Winter evenings are perfect to put up a quick skit or a puppet show. Give your little ones the responsibility of putting up a show together. This will keep them busy the whole of the evening, or maybe a few days to prep. Post dinner, change into warm PJs, gather all adults in the house, and huddle under a blanket as the kids enact the skit. If you so feel like, join them in performance or ask grandparents to be part of the play. Just don’t forget to share some finger foods or popcorn!
5 Catch up on the family tree
That last aunt at the wedding who pulled your little one’s cheeks; did they know who she was? Get out the photo albums and play up a quiz for your munchkins. How many people do your little ones recognize? Brr winters are a great time to talk about the extended family. After all, with family and friends, the more is always, the merrier, isn’t it?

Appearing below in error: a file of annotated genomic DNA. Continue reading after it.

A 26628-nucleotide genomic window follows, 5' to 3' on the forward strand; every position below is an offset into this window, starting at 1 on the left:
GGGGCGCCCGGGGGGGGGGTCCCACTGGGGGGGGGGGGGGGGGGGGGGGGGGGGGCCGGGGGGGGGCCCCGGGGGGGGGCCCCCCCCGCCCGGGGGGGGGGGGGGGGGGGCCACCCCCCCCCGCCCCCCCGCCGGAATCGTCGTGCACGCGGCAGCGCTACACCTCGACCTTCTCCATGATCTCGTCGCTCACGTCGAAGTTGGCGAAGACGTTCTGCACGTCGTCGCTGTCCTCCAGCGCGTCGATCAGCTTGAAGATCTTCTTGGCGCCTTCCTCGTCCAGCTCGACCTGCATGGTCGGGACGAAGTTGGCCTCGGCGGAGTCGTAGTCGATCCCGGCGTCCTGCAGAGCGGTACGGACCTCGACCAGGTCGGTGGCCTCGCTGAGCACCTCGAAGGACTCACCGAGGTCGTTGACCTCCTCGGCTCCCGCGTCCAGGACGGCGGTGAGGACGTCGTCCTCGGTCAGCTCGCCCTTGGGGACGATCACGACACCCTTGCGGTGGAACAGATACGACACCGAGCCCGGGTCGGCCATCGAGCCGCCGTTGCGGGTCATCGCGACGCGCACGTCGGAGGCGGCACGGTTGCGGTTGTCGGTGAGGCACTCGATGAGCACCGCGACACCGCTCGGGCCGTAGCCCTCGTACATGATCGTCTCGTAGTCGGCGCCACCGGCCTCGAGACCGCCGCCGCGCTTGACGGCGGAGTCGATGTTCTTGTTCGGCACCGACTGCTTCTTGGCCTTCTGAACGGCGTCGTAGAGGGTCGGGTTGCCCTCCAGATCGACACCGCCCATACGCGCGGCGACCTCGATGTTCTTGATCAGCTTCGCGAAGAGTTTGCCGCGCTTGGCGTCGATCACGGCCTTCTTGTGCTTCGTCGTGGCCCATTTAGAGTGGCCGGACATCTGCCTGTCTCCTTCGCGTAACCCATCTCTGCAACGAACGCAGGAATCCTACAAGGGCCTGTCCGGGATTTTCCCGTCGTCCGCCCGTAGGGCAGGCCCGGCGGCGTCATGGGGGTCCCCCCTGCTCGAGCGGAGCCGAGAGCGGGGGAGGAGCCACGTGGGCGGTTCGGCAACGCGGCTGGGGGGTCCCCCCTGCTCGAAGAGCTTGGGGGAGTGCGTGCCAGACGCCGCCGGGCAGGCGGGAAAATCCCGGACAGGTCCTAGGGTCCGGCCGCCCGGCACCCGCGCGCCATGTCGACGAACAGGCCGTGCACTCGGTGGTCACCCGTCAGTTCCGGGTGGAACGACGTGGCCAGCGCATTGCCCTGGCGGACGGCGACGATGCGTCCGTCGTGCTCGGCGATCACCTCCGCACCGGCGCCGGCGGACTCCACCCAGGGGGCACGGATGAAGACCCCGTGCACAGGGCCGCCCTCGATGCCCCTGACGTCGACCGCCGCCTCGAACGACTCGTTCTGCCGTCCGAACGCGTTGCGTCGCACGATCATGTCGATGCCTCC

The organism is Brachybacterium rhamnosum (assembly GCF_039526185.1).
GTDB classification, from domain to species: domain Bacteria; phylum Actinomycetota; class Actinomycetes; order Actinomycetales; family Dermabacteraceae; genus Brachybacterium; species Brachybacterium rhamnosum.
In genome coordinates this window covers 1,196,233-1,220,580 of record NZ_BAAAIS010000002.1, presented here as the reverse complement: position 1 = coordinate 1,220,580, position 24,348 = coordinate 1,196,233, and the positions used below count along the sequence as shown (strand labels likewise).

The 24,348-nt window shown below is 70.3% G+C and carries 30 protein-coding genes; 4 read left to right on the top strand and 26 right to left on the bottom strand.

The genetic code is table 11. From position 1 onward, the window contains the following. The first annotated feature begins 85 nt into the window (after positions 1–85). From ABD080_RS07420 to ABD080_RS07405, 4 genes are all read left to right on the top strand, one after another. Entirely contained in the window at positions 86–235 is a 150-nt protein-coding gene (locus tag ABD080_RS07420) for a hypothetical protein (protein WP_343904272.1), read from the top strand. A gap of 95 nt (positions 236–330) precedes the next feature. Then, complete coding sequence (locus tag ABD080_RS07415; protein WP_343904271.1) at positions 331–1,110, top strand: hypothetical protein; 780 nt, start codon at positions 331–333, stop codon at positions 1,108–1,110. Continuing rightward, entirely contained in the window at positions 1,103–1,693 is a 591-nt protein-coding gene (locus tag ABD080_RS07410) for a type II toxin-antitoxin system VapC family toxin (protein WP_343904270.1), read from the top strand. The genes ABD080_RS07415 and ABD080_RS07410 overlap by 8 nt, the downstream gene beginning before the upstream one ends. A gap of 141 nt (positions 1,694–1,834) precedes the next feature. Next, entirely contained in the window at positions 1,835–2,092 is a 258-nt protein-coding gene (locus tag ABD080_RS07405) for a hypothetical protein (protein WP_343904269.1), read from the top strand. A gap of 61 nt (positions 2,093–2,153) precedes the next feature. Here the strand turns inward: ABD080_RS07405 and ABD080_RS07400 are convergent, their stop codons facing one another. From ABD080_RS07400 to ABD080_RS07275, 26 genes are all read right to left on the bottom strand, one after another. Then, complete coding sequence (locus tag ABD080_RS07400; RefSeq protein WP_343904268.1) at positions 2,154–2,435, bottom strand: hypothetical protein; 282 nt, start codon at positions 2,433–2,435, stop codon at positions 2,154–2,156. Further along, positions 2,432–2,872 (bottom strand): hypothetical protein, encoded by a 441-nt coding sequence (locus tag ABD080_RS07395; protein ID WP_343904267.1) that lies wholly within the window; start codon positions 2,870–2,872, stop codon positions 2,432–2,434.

6 Breathe in some sunshine
Scorching summers keep us indoors during the day, but winters are a great time to plan a picnic in your own garden or some spot nearby. Go out and soak in some Vitamin D. Go on a trek and watch the bees and the butterflies work their magic. Don’t forget to pack in some oranges, sandwiches, nuts, and water bottles.
7 Invent your own new games
Stack up empty plastic jars on and roll an old pair of socks into a ball to scatter the tower’. Or better yet, just get your shumee skittles out and have a great time. Build a fort together out of chairs and blankets. Pitch an indoor tent. Kick a softball with chairs as goalposts.
8 Create a treasure trail